Keeping your skills up to date is vital if you are to stay in work, especially if you are a freelancer. The NUJ runs a range of highly regarded skills training courses at its headquarters in London and at other centres in the UK. Usually between a half-day and two days, they are normally scheduled at weekends, making it easier for you to escape a busy work schedule.
New FEU courses Autumn 2009 – Winter 2010
A number of new courses, specifically designed for freelancers in the creative and entertainment industries, have been launched for Autumn 2009 and Winter 2010. For more information go here.
Pitch & Deal / Getting Started as a Freelance
Two of the most popular courses for freelancers are Getting Started as a Freelance and Pitch & Deal, both of which are repeated at regular intervals throughout the year. Members travelling from the continent can take the Eurostar rail link to St Pancras International (which is a short walk from Headland House).
- Getting Started as a Freelance – cost for members is GBP 75 and for non-members GBP 105.
- Pitch & Deal – cost for members is GBP 85 and for non-members GBP 125.
Book your place as soon as possible, first come first served. Contact firstname.lastname@example.org or telephone Training Dept on +44 20 7843 3717.
Pitch & Deal / Getting Started as a Freelance – some course notes for freelancers from abroad
Trainer Humphrey Evans has put together a few notes showing how some content has been specifically developed for freelancers outside the UK. The following is just an outline …
Make sure that you are trying to offer as wide a range of services as you can to as wide a range of outlets as possible. A South African freelance and NUJ member who had based herself in Ashford, Kent, realised she could benefit by marketing herself to the South African publications for whom she predominantly worked with the all-encompassing slogan: Covering Europe from a South African Perspective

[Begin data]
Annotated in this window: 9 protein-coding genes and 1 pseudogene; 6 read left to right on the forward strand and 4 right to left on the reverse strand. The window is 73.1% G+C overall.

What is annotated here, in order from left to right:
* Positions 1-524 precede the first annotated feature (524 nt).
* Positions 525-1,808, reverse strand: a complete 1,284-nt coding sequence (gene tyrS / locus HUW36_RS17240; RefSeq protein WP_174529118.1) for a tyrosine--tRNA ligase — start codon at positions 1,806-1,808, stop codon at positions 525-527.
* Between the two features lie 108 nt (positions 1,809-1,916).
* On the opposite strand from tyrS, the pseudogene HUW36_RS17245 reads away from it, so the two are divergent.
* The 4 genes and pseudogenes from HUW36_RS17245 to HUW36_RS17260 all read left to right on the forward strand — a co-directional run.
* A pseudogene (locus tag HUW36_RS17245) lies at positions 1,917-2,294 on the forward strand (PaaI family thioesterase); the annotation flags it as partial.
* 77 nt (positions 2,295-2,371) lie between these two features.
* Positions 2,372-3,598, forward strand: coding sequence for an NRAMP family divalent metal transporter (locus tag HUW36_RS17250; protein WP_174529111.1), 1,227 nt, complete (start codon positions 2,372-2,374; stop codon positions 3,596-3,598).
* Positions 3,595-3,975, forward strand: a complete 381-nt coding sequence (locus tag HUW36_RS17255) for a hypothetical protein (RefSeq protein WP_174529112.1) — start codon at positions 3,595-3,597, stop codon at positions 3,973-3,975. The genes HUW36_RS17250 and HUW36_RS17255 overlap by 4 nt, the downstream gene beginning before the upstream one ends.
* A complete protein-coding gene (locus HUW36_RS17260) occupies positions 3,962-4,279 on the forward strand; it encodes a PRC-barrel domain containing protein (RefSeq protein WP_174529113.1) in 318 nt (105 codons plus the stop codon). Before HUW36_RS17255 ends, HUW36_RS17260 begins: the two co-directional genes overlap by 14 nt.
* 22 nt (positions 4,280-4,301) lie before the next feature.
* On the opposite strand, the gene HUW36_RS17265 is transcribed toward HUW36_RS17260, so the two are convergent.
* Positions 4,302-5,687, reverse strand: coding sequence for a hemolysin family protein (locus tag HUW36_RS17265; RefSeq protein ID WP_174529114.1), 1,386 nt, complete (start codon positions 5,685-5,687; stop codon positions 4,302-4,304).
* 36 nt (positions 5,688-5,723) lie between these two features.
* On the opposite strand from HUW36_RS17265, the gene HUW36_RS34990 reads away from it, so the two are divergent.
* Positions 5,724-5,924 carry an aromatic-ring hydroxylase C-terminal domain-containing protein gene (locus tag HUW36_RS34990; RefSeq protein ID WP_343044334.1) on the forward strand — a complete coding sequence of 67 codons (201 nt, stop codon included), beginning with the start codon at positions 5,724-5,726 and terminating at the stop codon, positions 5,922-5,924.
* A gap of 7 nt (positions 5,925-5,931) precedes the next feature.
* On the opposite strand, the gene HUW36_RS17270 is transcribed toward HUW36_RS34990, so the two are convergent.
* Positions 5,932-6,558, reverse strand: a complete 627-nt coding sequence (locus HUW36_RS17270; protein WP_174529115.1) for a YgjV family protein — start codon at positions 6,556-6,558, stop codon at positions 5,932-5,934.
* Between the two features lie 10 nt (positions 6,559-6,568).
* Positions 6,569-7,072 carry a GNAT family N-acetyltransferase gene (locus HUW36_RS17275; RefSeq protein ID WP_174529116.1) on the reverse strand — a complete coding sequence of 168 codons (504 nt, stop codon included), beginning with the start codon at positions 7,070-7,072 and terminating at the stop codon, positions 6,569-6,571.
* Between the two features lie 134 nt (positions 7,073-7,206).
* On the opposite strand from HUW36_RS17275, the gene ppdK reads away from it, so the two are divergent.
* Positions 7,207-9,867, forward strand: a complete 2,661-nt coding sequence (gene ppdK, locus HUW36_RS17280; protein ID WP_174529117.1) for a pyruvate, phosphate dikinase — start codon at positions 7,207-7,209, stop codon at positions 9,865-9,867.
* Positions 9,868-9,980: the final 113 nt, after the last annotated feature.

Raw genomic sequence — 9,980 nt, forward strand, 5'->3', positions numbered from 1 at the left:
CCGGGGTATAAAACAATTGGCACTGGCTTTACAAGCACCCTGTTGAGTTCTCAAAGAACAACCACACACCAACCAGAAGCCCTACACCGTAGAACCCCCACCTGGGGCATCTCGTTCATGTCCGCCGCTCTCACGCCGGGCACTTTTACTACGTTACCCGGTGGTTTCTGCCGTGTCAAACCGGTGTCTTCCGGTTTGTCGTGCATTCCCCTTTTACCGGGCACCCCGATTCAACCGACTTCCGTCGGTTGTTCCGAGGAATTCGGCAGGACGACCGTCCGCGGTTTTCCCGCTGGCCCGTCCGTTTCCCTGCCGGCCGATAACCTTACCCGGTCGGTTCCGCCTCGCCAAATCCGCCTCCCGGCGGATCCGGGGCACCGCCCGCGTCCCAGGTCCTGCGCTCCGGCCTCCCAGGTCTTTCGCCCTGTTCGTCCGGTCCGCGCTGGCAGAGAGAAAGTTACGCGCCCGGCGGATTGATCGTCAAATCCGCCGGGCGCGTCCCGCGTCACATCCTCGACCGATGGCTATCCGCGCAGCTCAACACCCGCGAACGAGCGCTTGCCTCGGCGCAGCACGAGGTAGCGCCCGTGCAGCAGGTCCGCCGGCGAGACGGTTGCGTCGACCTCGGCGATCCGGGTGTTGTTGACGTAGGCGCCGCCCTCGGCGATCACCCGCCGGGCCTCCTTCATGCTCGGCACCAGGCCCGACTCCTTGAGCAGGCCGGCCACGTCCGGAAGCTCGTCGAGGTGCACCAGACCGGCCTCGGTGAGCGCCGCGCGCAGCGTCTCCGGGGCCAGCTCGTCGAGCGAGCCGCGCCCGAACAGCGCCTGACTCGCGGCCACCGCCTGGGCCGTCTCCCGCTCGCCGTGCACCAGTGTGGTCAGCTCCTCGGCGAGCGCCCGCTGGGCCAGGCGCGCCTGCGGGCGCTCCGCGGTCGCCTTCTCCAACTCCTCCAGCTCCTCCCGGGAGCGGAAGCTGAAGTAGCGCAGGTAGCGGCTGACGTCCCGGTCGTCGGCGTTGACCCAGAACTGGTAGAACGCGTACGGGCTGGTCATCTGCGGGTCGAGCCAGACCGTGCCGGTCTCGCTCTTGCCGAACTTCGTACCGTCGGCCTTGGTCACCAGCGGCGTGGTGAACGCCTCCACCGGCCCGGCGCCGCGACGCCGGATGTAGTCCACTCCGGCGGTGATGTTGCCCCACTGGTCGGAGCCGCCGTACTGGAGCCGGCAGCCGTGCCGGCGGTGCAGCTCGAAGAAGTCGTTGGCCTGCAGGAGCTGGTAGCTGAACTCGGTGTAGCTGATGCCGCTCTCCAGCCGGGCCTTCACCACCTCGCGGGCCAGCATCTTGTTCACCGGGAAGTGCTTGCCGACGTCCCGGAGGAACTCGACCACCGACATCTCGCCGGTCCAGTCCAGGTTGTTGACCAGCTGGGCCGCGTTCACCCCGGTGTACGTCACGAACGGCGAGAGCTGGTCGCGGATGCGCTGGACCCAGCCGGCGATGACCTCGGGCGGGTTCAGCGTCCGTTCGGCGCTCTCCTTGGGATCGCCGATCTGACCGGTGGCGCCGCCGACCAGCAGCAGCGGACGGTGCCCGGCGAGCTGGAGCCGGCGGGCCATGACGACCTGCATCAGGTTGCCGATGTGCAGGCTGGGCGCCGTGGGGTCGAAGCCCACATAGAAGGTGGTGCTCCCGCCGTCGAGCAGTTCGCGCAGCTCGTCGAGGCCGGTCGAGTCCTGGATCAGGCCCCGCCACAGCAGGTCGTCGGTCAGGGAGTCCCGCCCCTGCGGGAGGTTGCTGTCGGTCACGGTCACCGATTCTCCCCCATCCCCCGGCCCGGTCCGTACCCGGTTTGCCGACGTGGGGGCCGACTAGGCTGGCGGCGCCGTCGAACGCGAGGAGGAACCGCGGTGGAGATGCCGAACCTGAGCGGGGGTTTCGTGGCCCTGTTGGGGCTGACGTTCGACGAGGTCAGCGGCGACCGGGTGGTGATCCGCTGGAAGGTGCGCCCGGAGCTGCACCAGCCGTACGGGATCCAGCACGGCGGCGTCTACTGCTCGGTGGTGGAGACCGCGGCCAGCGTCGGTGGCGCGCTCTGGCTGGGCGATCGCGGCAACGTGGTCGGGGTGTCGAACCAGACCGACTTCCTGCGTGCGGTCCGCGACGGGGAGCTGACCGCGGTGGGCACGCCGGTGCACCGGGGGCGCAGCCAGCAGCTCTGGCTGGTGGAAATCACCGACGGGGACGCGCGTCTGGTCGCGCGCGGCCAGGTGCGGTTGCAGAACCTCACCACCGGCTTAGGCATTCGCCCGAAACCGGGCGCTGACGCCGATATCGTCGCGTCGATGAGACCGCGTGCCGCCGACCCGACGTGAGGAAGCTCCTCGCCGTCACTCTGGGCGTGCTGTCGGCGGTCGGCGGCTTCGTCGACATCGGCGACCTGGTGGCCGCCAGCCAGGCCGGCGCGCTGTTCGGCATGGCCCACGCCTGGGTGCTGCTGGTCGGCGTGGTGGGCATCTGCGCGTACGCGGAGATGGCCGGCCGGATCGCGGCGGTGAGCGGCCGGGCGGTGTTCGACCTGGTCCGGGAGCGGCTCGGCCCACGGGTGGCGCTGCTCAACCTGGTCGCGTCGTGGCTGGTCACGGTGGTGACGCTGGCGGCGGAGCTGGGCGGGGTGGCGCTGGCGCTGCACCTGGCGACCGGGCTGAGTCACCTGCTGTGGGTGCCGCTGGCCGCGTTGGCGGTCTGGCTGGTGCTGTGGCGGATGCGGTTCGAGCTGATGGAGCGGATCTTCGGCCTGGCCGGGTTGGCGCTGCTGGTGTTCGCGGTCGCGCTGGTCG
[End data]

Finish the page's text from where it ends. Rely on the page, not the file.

Some cultures pay significant attention to cards. If handed a card by a Japanese contact, for instance, you show respect by properly studying it while holding it in both hands. In countries such as Belgium, with split linguistic loyalties, you can smooth things along by having two sets of cards, one in Dutch and English, the other in French and English.
Deals and contracts
Different cultures can have very different attitudes towards negotiations and contracts. Some cultures haggle quite openly, others prefer to let an agreement emerge in some nebulous fashion. Brits, for instance, tend to be embarrassed by direct references to money, although freelances have to address and overcome this inhibition. Some cultures stick to the letter of a contract, others will casually breach any agreement if it suits them. One British picture agency, for instance, has ceased supplying photographs to Spanish publications because they have decided it is just not worth expending the effort that has to go into badgering them to actually make the payments specified.
Keep looking out for information about who is paying what for what. An article in the American Journalism Review (www.ajr.org) by Deborah Baldwin, for instance, reveals that the San Francisco Chronicle pays its Paris correspondent $200 a story â€“ how many of those would you have to do to stay alive? The NUJâ€™s London Freelance Branch website, www.londonfreelance.org, has a section, Rate for the Job, where people list anonymously amounts they have been paid, which gives you a good start at seeing what British outlets have actually been paying.